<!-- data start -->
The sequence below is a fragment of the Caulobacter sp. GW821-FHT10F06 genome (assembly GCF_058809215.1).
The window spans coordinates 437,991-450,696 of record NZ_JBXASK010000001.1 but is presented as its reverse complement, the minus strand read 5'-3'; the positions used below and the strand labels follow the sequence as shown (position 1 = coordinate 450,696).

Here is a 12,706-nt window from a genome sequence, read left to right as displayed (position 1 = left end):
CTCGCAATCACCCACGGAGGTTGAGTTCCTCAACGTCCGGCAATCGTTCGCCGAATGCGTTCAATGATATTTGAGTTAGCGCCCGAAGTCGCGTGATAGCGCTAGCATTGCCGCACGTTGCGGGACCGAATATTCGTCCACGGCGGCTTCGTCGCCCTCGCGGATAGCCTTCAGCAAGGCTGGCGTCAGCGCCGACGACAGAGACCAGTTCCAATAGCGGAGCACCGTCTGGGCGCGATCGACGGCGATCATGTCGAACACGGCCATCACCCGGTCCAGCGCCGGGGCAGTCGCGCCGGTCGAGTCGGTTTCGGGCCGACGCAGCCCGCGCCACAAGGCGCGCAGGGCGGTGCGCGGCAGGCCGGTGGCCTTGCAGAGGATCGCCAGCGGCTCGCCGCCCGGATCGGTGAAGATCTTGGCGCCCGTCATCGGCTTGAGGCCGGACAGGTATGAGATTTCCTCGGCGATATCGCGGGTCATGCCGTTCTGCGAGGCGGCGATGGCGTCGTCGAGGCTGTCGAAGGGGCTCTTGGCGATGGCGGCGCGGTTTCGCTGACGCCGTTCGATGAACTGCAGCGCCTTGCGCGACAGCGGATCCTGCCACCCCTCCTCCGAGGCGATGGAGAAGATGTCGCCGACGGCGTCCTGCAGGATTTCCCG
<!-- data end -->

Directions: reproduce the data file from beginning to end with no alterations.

The sequence below is a fragment of the Caulobacter sp. GW821-FHT10F06 genome (assembly GCF_058809215.1).
The window spans coordinates 437,991-450,696 of record NZ_JBXASK010000001.1 but is presented as its reverse complement, the minus strand read 5'-3'; the positions used below and the strand labels follow the sequence as shown (position 1 = coordinate 450,696).

Here is a 12,706-nt window from a genome sequence, read left to right as displayed (position 1 = left end):
CTCGCAATCACCCACGGAGGTTGAGTTCCTCAACGTCCGGCAATCGTTCGCCGAATGCGTTCAATGATATTTGAGTTAGCGCCCGAAGTCGCGTGATAGCGCTAGCATTGCCGCACGTTGCGGGACCGAATATTCGTCCACGGCGGCTTCGTCGCCCTCGCGGATAGCCTTCAGCAAGGCTGGCGTCAGCGCCGACGACAGAGACCAGTTCCAATAGCGGAGCACCGTCTGGGCGCGATCGACGGCGATCATGTCGAACACGGCCATCACCCGGTCCAGCGCCGGGGCAGTCGCGCCGGTCGAGTCGGTTTCGGGCCGACGCAGCCCGCGCCACAAGGCGCGCAGGGCGGTGCGCGGCAGGCCGGTGGCCTTGCAGAGGATCGCCAGCGGCTCGCCGCCCGGATCGGTGAAGATCTTGGCGCCCGTCATCGGCTTGAGGCCGGACAGGTATGAGATTTCCTCGGCGATATCGCGGGTCATGCCGTTCTGCGAGGCGGCGATGGCGTCGTCGAGGCTGTCGAAGGGGCTCTTGGCGATGGCGGCGCGGTTTCGCTGACGCCGTTCGATGAACTGCAGCGCCTTGCGCGACAGCGGATCCTGCCACCCCTCCTCCGAGGCGATGGAGAAGATGTCGCCGACGGCGTCCTGCAGGATTTCCCG